|Publication number||US4810583 A|
|Application number||US 07/039,058|
|Publication date||Mar 7, 1989|
|Filing date||Apr 16, 1987|
|Priority date||Dec 19, 1985|
|Publication number||039058, 07039058, US 4810583 A, US 4810583A, US-A-4810583, US4810583 A, US4810583A|
|Inventors||Theresa S. Brown, Connie J. Parvin, Patricia B. Walters, Wolfram F. Rothe, Radford French|
|Original Assignee||Ppg Industries, Inc.|
|Export Citation||BiBTeX, EndNote, RefMan|
|Patent Citations (16), Referenced by (8), Classifications (16), Legal Events (6)|
|External Links: USPTO, USPTO Assignment, Espacenet|
This is a continuation of application Ser. No. 811,243, filed Dec. 19, 1985 now abandoned.
1. Field of the Invention
This invention relates to lightweight aircraft transparencies and, in particular, to an antilacerative shield for an impact resistant aircraft windshield.
2. Technical Considerations
Windshields in aircraft applications must be resistant to weathering, scratching and high impact. A glass windshield can provide adequate weathering and scratch resistance, but glass plies may shatter upon impact. In order for a glass sheet to afford sufficient protection against shattering upon high impact, it would require a glass thickness that would be unacceptably heavy and optically inferior to the type of vision panel required for an aircraft windshield. As an alternative, thinner glass plies can be used in combination with lighter weight material plies such as polycarbonates or acrylic resins to provide a windshield that is lightweight, scratch and weather resistant and impact resistant. These glass/plastic composites generally include layers of flexible, compressible material interposed between adjacent glass and plastic layers to help bond the unit together. If the bonding between the glass and plastic is adequate, glass shards resulting from impact will remain adhered to the plastic rather than separate from the unit and inflict injury.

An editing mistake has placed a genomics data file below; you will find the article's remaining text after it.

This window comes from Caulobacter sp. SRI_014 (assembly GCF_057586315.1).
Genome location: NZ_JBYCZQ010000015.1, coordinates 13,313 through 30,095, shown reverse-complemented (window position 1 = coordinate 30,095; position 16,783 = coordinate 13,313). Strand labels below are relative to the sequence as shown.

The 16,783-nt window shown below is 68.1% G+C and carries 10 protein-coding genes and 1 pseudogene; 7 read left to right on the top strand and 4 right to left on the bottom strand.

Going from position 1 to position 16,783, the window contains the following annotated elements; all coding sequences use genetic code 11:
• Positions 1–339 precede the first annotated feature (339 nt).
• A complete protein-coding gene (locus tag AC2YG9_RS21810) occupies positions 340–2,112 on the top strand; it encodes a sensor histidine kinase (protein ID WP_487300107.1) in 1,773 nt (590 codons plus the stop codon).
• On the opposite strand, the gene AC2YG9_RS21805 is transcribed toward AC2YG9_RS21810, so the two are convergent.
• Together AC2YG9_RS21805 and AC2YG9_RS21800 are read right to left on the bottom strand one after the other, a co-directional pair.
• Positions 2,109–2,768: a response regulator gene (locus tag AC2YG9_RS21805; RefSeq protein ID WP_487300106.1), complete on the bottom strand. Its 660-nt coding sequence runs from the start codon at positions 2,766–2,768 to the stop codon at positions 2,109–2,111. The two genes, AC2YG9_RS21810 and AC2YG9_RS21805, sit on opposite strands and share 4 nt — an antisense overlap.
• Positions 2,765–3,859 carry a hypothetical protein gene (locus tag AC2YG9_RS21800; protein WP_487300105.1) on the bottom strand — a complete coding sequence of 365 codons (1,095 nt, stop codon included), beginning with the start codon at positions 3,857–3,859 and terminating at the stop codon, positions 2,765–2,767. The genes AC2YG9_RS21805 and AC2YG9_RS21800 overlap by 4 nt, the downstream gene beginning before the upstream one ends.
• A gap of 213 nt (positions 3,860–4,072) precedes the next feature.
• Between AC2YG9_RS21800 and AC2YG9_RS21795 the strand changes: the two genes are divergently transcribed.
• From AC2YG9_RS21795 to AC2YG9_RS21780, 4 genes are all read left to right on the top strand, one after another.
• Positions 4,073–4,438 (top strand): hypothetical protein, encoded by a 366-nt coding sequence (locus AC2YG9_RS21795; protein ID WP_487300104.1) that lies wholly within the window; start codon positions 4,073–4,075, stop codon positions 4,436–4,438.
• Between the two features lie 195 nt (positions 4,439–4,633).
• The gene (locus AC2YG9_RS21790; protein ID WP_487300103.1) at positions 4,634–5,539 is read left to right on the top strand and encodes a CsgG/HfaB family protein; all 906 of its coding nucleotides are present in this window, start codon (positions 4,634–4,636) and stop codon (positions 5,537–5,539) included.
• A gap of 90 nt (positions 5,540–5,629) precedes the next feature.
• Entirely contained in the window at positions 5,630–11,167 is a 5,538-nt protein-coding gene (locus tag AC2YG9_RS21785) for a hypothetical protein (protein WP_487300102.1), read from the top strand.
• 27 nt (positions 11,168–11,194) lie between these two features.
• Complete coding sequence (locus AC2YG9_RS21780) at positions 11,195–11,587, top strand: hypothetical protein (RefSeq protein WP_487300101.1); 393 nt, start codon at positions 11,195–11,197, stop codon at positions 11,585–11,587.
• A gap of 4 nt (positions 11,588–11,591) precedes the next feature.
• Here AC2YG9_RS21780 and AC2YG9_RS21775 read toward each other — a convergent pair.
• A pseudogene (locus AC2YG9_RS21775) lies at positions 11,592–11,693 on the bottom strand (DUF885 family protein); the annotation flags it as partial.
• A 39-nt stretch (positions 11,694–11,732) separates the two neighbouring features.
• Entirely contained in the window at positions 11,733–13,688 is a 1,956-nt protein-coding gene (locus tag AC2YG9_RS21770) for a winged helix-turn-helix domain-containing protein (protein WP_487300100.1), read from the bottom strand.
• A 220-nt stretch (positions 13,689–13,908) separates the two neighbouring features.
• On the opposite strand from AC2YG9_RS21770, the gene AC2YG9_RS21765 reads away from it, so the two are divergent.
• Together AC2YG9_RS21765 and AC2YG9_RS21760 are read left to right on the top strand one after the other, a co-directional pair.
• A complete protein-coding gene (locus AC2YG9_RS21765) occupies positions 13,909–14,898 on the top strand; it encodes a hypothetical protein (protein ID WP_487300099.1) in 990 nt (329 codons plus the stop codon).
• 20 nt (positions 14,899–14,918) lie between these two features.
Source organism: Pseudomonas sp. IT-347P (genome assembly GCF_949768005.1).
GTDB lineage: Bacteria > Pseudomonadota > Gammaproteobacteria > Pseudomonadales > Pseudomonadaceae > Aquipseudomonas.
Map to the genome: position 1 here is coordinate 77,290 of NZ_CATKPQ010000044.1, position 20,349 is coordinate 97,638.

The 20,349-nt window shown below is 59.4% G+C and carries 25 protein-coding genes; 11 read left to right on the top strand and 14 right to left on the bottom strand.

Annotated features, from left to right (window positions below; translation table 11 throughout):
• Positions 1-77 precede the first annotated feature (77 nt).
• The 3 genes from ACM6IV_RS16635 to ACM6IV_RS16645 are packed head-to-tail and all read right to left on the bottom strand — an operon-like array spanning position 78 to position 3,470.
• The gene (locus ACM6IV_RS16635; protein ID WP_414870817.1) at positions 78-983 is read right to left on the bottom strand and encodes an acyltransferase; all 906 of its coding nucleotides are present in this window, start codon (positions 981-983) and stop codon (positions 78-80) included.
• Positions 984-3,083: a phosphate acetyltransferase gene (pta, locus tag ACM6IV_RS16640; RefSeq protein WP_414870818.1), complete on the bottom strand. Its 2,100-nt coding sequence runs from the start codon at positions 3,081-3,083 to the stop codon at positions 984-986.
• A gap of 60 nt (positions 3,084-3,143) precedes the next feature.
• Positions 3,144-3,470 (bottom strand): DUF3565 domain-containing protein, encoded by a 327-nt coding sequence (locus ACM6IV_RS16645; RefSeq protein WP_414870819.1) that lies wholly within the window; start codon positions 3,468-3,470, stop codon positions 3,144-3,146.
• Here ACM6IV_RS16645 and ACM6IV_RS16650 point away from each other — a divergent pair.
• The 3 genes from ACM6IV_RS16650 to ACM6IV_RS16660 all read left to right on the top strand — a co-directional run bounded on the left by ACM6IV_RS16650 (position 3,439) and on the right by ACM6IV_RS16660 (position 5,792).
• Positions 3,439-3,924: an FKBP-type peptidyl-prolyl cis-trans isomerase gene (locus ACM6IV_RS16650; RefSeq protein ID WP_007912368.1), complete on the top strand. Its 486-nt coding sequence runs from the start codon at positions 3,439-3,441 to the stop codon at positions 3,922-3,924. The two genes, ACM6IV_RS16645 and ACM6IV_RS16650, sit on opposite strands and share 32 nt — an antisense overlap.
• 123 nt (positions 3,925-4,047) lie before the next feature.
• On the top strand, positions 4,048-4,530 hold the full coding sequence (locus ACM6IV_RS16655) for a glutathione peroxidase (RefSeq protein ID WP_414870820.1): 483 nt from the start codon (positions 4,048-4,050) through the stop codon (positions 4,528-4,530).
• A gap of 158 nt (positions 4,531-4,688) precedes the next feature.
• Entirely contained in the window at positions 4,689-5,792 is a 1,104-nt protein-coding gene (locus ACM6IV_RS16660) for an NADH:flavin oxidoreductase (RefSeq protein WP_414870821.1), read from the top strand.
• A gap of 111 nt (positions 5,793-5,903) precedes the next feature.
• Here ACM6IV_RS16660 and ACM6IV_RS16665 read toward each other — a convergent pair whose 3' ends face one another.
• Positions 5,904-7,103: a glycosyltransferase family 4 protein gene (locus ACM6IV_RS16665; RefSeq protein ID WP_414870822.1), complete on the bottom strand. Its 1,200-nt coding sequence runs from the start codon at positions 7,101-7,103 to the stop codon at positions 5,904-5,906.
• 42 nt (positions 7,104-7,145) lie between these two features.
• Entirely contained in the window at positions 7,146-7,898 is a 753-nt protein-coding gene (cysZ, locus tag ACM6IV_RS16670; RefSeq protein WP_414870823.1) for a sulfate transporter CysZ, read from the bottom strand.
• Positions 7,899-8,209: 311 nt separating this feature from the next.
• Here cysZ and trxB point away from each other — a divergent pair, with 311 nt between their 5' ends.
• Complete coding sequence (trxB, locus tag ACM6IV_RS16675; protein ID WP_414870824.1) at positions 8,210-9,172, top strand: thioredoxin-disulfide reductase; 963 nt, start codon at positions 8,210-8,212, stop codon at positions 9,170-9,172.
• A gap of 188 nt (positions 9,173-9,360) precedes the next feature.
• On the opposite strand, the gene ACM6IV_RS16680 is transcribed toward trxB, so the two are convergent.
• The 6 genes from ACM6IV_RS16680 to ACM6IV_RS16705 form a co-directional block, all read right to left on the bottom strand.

It is an object of this invention to provide a lightweight impact resistant aircraft transparency with an antilacerative inner shield. The laminated windshield includes an outer glass ply bonded to a water resistant, thermally stable urethane interlayer which, in turn, is bonded to an environmentally stable urethane innerlayer. The double urethane layer forms and antilacerative shield that will hold a shattered outer glass ply thereto and resist puncturing due to sharp glass pieces. The interlayer is preferably polyether urethane and the innerlayer is preferably polycaprolactone urethane.
FIG. 1 is a cross-section of a windshield according to the preferred embodiment of the present invention.
The laminated product of the present invention is illustrated in FIG. 1. The laminate 20 includes an outer glass ply 22 and inner antilacerative liner 24 and an edge attachment 25. Although not limiting to this invention, glass ply 22 is preferably tempered either by heat treatment, chemical treatment, or a combination of both. The antilacerative liner 24 includes at least two urethane layers; interlayer 26 and innerlayer 28. The edge attachment 25 preferably includes phenolic blocks 30 and 32, resin impregnated fiberglass straps 34 and 36 and seals 38 and 40 for mounting the laminate 20 on an aircraft frame (not shown).
The interlayer 26 is preferably a urethane that exhibits good moisture resistance, good adhesion to glass, and good low temperature characteristics, i.e., maintains its flexibility at low temperature. This latter property reduces the possibility of the interlayer 26 pulling glass chips from the glass ply 22 due to contraction and brittleness at low temperatures. Although not limited to this invention, the interlayer 24 is preferably polyether urethane. Polyether urethane has poor ultraviolet radiation (UV) resistance so that an additional coating is required. The innerlayer 28 provides greater UV resistance and is environmentally stable, i.e. it will resist oxidation upon exposure to the atmosphere. Although not limiting to this invention, innerlayer 28 is preferably polycaprolactone urethane. The polycaprolactone urethane is stiffer than the polyether urethane interlayer 26 at low temperatures. As a result, if the innerlayer 28 were bonded directly to the glass 24, it would chip the glass 24 at low temperatures due to contraction and brittleness. The innerlayer 28 will remain adhered to the interlayer 26 at the low temperatures to which an aircraft windshield is subjected.